Christmas, that special time of year, is the space for reflection and giving, for spending time with family and friends.
That also makes it a perfect time for companies to reach out to their customers with a sense of mission and higher purpose. Christmas is a unique opportunity for marketing.
Unfortunately, many resellers forget that. Like the Grinch, they steal Christmas. But the lesson for resellers is that the Grinch was transformed when he realised Christmas was about more than just gifts and get-togethers.
Ursula Paddon, co-owner of Go To Market which trains resellers in marketing and sales, says Christmas represents a special opportunity. "It gives us a social, festive context and also gives us the opportunity to work with value-based messages,'' she says.
But in this climate, how does a company do it without spending too much? Here are 10 easy methods that cost next to nothing.
1. Christmas Party:
Just about every company has one but few use it as a marketing tool. It is typically a get together with cheap wine and food. But it is also an opportunity for resellers to build better and closer connections with customers. They need to take the time out to thank customers for their business, and make a clear statement about plans that would include those customers.
2. Christmas Party invitations:
For most, it's a case of checking the database and whipping out emails. To turn it into a marketing opportunity, all the sales reps and management team need to hit the phones and invite people to come along. The personal touch is a marketing plus.
3. Christmas cards:
Again, companies tend to do this in an ad hoc way with managers sitting down and scribbling names on to a list. Done effectively, the Christmas card is an opportunity to build meaningful connections. Hand written cards with comments of special importance to the recipient are important, maybe a reference to a certain deal or conversation. Paddon says sending emails or cards en masse is impersonal.
4. Customer satisfaction surveys:
Christmas is always a perfect time to run these surveys because it is a checking point in the calendar and probably the one time of the year when many people might connect up. This makes it the ideal time to assess whether customers were happy with the level of service, whether there were any problems and how to lift your game. It is also the perfect opportunity to outline plans for next year and identify what the customer's plans are. With that information, the reseller could approach the customer and find ways of working together.
5. Give something back:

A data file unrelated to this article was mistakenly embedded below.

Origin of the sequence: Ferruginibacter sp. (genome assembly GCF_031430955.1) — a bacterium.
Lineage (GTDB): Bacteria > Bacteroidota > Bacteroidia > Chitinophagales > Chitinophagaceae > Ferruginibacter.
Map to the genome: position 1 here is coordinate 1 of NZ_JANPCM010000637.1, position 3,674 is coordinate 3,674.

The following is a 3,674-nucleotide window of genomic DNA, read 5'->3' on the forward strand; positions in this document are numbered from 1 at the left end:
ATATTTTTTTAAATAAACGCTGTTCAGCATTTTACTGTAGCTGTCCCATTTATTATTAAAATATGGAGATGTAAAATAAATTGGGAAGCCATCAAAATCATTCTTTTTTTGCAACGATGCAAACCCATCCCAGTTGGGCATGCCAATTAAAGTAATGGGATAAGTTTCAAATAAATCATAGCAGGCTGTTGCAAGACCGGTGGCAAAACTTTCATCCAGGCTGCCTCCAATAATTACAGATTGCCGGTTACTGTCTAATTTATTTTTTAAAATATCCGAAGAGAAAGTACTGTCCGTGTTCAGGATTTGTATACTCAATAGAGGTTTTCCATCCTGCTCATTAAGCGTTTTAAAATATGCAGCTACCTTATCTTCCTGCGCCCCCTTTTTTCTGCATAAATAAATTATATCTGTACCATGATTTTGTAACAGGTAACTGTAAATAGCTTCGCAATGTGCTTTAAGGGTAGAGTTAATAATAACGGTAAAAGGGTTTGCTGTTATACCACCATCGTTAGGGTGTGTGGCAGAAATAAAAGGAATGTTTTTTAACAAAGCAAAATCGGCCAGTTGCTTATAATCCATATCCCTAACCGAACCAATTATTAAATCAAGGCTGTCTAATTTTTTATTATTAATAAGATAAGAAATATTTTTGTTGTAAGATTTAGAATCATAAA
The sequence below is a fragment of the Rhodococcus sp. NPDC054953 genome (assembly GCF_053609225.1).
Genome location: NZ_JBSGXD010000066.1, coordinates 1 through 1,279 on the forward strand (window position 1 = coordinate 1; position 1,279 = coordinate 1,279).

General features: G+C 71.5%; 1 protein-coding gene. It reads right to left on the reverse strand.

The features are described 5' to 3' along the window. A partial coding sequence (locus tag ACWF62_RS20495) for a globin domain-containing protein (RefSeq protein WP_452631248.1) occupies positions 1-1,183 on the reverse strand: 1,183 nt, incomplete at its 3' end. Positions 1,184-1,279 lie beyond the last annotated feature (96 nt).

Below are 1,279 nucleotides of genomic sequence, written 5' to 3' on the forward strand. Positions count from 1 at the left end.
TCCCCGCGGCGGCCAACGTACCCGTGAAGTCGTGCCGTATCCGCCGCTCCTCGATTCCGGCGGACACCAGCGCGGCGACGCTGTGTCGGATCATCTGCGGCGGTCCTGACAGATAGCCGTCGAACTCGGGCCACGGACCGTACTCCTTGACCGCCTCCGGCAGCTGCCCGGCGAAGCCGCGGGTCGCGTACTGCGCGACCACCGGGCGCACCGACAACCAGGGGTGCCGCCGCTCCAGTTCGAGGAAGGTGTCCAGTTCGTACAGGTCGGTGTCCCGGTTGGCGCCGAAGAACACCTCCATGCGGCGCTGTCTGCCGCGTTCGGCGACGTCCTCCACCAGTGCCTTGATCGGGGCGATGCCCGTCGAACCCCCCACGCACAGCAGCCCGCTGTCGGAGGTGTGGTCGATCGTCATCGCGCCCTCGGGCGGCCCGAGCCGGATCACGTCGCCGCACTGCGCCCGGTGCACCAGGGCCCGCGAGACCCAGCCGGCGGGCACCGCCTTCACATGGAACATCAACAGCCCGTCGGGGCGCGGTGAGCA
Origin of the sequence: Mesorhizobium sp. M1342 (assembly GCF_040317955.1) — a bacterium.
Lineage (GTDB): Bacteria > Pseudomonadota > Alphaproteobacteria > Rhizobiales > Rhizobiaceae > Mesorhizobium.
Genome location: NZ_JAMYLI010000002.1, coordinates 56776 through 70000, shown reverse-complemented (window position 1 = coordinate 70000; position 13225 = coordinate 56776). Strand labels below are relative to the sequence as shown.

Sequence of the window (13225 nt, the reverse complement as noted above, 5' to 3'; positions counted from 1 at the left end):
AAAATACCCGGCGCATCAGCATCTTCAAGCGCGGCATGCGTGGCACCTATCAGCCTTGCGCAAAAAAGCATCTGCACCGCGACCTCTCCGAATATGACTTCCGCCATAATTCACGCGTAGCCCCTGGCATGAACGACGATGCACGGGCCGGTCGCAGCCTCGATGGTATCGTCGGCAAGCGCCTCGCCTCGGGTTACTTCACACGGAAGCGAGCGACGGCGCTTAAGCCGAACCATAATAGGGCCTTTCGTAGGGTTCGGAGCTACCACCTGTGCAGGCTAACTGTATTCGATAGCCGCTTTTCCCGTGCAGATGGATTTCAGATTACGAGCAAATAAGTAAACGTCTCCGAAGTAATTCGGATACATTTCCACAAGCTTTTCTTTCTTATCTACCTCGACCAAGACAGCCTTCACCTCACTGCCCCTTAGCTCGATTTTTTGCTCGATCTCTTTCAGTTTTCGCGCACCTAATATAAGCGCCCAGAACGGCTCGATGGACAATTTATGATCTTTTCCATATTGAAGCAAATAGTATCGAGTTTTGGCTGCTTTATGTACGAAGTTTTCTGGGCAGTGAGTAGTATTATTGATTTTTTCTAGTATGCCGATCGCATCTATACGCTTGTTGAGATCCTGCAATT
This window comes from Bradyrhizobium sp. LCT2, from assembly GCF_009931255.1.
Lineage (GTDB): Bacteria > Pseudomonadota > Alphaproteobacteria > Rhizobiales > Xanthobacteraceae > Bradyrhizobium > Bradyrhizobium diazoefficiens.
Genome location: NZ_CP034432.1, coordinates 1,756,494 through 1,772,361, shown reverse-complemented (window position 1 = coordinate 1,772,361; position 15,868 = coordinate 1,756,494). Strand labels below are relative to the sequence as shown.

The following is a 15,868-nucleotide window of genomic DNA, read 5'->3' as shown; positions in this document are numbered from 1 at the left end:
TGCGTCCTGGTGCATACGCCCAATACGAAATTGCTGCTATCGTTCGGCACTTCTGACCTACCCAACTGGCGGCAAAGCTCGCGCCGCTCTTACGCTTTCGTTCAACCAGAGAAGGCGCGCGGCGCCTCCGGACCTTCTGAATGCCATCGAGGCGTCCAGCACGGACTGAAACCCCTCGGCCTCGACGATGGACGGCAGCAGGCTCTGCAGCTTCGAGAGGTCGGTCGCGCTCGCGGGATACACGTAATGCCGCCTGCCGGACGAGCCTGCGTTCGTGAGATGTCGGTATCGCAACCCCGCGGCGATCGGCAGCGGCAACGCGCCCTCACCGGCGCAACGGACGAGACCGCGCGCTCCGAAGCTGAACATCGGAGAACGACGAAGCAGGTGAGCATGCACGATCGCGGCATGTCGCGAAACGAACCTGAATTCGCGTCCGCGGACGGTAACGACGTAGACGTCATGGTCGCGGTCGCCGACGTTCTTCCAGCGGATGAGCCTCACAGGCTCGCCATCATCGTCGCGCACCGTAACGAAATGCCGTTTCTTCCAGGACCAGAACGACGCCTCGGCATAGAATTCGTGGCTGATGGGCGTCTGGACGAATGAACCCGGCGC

One of the best ways to create a values-based message is to work in with a charity or non-profit organisation at Christmas time, even invite them to the Christmas function. The smartest move would be to ensure the charity or non-profit was working in an area relevant to customers. A reseller servicing schools and universities, for example, could choose a charity focused on the education sector. The same could be said for one with customers in the health care sector. It is a way of moving beyond a purely transactional relationship to one based on values and engagement, fitting in perfectly with the spirit of Christmas. Resellers could also bring charities in to try-and-buy offers:
"Download this special before Christmas and we will donate X amount to the charity of your choice".
Working with a charity is also a good PR move. Learn how to write a good press release.
6. Christmas is also a perfect time to build connections with prospects:
While many resellers will only invite existing customers to their functions, smarter ones will invite potential customers. Even if they don't come across at first, it is important for building relationships.
7. Run competitions:
This is a common marketing tool designed to generate brand interest. Perhaps a competition around completing surveys, or doing the most downloads in January-February. To generate business in the quiet time, prizes could include tickets to the cricket, outdoor cinemas or restaurants.
8. Contact with knock-backs:
Christmas is the perfect opportunity to get in touch with every organisation that went the other way, thank them for the initial contact and tell them you look forward to keeping in touch.
9. Promising and delivering:
In the lead up to Christmas, everyone is frantically trying to squeeze four weeks' worth of work into three and finalise things for the year. It is important not to over-promise and under-deliver. Customers will not forget if you make that mistake.
10. Work with distributors:
In this economic climate it is a good time to sit down with resellers and plan ahead. Whereas many resellers have an adversarial relationship with distributors, Christmas is a good time to work out ways of working together and combining forces to deliver better outcomes and more business at both ends.